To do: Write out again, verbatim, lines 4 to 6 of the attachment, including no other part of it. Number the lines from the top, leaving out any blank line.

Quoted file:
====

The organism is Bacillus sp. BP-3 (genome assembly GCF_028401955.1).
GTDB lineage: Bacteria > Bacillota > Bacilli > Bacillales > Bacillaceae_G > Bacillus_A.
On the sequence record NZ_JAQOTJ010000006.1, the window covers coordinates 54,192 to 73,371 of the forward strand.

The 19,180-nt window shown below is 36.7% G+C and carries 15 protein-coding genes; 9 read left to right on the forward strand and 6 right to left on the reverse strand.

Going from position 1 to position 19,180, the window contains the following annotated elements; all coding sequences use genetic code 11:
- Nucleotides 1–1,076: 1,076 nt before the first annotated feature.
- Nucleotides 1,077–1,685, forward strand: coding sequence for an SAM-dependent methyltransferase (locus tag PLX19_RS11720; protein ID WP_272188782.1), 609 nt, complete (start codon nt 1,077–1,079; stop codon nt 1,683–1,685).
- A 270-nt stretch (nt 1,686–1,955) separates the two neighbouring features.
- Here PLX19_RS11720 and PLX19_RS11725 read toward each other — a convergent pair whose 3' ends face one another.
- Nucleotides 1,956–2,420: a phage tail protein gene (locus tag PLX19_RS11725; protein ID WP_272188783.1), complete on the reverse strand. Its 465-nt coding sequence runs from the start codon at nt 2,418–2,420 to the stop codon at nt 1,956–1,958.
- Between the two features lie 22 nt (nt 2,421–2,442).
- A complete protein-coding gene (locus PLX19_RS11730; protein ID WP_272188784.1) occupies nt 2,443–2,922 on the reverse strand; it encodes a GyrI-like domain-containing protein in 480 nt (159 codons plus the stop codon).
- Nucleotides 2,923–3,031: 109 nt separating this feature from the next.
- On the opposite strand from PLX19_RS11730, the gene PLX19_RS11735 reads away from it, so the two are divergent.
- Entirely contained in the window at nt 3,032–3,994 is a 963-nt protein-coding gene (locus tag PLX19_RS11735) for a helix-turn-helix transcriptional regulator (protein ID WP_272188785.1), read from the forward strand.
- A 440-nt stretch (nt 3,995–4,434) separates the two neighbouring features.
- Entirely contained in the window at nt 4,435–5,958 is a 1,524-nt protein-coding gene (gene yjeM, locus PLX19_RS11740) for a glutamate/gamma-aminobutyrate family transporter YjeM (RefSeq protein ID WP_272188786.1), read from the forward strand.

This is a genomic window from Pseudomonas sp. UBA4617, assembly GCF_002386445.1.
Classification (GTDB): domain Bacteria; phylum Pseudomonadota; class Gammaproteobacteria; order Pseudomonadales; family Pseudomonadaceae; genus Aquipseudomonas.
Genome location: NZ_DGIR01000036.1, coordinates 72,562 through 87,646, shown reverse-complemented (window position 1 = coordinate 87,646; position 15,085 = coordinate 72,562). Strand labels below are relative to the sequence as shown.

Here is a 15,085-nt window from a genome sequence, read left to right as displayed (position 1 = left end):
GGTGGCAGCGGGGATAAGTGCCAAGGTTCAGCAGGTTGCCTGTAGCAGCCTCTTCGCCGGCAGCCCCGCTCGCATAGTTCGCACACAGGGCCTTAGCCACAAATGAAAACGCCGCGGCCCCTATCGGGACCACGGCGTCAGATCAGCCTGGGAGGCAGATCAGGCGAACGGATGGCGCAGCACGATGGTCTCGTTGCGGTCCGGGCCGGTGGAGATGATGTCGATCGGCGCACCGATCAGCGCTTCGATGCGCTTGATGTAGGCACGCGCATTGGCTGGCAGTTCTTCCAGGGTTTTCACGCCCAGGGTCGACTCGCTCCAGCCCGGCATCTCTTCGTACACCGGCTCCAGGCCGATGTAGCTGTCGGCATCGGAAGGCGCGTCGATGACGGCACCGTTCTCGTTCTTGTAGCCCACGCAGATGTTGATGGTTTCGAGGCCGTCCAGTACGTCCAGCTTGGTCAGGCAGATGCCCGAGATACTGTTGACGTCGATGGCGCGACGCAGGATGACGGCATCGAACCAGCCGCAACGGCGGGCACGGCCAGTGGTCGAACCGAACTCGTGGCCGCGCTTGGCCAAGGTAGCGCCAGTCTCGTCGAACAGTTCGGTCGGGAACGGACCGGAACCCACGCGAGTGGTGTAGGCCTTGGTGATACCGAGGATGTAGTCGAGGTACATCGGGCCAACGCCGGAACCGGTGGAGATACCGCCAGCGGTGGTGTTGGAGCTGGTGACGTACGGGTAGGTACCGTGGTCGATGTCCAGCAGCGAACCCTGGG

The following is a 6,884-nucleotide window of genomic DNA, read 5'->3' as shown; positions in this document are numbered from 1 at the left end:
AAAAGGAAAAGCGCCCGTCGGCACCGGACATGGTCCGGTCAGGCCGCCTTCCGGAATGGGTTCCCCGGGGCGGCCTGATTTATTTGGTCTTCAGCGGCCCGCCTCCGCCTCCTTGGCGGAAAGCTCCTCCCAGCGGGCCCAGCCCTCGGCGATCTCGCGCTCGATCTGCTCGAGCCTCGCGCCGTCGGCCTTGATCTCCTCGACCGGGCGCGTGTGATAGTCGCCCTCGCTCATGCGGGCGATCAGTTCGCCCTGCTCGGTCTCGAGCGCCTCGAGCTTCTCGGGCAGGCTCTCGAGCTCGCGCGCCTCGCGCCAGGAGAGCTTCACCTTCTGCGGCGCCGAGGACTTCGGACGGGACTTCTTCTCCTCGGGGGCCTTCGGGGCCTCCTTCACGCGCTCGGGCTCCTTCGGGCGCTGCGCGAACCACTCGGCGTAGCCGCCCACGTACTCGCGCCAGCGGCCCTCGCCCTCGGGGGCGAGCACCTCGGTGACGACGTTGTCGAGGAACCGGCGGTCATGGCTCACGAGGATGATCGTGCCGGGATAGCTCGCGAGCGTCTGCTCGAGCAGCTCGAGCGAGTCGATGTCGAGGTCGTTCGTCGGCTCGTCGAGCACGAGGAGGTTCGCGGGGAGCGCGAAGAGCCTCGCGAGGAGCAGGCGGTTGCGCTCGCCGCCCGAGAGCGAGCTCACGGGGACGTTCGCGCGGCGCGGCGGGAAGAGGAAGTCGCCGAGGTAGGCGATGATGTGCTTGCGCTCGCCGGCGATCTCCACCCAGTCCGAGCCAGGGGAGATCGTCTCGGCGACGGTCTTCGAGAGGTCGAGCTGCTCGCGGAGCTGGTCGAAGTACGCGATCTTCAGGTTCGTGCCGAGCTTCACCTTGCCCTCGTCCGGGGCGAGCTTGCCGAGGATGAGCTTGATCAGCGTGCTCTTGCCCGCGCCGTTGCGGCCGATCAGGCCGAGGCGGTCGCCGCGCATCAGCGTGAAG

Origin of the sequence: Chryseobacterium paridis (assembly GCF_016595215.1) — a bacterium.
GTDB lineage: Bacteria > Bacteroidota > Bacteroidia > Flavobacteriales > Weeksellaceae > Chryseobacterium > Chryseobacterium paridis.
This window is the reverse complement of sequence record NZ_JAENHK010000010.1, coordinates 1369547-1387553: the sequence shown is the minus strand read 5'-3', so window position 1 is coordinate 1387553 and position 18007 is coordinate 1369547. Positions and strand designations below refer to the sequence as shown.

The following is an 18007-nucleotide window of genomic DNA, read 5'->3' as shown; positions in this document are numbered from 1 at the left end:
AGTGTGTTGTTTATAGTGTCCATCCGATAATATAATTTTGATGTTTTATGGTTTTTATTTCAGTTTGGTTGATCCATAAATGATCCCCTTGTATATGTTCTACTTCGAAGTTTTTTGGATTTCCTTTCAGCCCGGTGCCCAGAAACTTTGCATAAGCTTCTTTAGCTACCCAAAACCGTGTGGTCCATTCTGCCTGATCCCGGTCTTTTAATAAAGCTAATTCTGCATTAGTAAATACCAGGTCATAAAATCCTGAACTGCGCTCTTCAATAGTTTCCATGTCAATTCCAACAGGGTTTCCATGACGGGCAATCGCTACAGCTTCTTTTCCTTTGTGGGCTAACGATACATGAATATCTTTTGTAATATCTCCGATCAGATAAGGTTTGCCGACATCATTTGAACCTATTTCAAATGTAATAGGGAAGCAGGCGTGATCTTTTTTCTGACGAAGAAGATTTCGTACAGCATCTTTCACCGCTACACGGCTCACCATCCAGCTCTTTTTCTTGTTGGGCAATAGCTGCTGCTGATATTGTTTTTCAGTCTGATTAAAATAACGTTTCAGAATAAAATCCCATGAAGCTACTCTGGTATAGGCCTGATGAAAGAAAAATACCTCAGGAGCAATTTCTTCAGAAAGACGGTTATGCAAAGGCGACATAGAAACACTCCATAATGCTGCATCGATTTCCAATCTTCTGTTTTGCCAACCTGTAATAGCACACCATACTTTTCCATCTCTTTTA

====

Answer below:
The 19,180-nt window shown below is 36.7% G+C and carries 15 protein-coding genes; 9 read left to right on the forward strand and 6 right to left on the reverse strand.

Going from position 1 to position 19,180, the window contains the following annotated elements; all coding sequences use genetic code 11:
- Nucleotides 1–1,076: 1,076 nt before the first annotated feature.